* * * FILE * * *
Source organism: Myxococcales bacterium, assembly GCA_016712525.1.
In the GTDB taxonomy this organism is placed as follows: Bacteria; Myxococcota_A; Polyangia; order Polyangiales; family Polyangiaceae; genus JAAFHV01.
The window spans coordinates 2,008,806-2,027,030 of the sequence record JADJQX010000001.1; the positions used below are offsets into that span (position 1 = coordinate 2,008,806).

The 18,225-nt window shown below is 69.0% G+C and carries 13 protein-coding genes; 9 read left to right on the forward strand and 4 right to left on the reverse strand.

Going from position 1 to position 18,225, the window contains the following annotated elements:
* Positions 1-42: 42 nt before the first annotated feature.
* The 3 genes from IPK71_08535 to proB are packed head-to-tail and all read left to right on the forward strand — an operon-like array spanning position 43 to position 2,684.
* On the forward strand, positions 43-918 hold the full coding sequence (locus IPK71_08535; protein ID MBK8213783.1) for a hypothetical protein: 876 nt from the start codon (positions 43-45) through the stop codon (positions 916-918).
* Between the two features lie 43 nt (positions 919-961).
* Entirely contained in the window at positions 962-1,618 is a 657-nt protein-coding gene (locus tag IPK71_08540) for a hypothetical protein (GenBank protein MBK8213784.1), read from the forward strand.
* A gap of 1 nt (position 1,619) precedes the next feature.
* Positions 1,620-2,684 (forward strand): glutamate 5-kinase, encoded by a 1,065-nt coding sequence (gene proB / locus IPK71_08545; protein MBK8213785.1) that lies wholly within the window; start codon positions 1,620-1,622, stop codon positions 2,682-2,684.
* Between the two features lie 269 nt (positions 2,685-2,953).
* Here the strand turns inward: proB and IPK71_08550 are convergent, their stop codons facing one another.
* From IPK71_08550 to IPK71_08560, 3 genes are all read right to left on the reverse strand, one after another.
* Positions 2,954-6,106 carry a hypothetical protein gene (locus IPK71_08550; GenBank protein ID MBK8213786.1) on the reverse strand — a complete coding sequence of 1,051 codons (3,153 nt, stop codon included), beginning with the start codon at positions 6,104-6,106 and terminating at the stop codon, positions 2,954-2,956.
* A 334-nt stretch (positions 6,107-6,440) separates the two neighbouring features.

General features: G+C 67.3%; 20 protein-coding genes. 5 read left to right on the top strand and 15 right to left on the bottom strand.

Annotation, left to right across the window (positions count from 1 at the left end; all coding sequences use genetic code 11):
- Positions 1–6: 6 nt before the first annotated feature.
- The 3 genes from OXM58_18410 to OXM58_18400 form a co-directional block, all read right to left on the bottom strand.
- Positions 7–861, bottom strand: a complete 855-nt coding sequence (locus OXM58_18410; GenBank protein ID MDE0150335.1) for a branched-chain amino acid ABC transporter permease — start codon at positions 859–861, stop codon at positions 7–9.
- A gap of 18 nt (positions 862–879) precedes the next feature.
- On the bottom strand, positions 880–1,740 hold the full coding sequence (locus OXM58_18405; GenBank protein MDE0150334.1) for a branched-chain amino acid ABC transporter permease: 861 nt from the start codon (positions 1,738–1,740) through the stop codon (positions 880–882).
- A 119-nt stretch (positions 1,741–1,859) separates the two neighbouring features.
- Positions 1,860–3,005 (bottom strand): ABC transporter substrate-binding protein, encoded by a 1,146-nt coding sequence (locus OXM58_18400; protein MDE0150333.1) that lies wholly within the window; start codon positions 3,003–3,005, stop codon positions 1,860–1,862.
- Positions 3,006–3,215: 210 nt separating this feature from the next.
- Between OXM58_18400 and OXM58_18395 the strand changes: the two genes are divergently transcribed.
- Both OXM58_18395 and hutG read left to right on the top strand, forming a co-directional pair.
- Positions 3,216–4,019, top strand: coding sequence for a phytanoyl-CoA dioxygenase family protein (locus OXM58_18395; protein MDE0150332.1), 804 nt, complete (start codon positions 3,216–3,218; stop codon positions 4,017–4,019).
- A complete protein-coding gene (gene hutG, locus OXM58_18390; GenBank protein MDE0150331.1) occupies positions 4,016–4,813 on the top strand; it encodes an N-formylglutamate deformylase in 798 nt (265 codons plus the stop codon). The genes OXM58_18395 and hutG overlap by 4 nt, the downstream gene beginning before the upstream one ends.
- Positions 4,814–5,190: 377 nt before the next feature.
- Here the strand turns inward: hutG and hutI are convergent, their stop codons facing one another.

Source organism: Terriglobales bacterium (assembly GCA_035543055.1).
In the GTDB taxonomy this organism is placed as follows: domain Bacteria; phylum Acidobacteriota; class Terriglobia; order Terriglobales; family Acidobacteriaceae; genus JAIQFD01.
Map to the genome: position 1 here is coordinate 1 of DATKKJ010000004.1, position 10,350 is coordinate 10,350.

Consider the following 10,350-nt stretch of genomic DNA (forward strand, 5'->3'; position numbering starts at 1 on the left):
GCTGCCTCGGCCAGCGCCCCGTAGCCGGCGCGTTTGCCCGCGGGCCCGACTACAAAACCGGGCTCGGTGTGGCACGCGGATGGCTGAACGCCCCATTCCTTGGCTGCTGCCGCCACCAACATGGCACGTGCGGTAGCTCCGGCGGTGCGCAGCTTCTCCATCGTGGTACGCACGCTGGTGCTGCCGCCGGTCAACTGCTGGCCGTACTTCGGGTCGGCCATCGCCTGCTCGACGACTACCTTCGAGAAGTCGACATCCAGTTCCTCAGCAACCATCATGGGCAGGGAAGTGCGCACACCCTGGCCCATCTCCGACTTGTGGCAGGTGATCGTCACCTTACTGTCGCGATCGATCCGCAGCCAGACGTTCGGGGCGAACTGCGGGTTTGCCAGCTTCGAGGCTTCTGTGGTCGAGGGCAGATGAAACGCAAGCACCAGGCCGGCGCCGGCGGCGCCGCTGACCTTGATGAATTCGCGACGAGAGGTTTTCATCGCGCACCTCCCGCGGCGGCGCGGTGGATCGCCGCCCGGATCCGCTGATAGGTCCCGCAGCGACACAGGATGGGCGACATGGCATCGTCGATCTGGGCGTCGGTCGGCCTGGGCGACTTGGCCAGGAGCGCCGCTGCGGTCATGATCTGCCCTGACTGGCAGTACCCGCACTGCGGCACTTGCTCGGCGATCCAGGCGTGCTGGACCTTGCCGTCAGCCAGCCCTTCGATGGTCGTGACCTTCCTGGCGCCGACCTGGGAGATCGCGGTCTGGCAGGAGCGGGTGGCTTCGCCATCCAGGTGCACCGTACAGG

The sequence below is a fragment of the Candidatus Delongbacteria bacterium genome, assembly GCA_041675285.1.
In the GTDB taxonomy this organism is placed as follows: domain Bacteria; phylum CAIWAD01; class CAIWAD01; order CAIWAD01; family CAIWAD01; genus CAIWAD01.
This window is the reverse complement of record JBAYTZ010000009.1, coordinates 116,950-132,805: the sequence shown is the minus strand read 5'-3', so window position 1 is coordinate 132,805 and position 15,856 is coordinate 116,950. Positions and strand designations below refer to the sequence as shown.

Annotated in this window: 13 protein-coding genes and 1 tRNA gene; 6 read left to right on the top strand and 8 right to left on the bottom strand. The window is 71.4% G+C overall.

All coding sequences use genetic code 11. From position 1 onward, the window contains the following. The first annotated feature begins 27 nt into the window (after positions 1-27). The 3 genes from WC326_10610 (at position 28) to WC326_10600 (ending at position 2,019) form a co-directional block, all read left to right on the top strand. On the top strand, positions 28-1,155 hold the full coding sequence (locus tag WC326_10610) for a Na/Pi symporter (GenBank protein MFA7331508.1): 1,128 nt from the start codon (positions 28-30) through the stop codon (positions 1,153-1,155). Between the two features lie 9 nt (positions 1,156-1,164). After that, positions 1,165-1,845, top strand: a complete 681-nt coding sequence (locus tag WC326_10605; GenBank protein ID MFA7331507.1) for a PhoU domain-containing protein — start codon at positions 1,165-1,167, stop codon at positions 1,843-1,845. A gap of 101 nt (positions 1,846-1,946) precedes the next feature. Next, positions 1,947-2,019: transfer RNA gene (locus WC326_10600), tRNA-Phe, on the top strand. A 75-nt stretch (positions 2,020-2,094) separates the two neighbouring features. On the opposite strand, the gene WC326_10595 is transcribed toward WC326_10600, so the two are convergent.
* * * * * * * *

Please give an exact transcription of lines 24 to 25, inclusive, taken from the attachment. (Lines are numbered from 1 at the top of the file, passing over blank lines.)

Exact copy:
- On the bottom strand, positions 880–1,740 hold the full coding sequence (locus OXM58_18405; GenBank protein MDE0150334.1) for a branched-chain amino acid ABC transporter permease: 861 nt from the start codon (positions 1,738–1,740) through the stop codon (positions 880–882).
- A 119-nt stretch (positions 1,741–1,859) separates the two neighbouring features.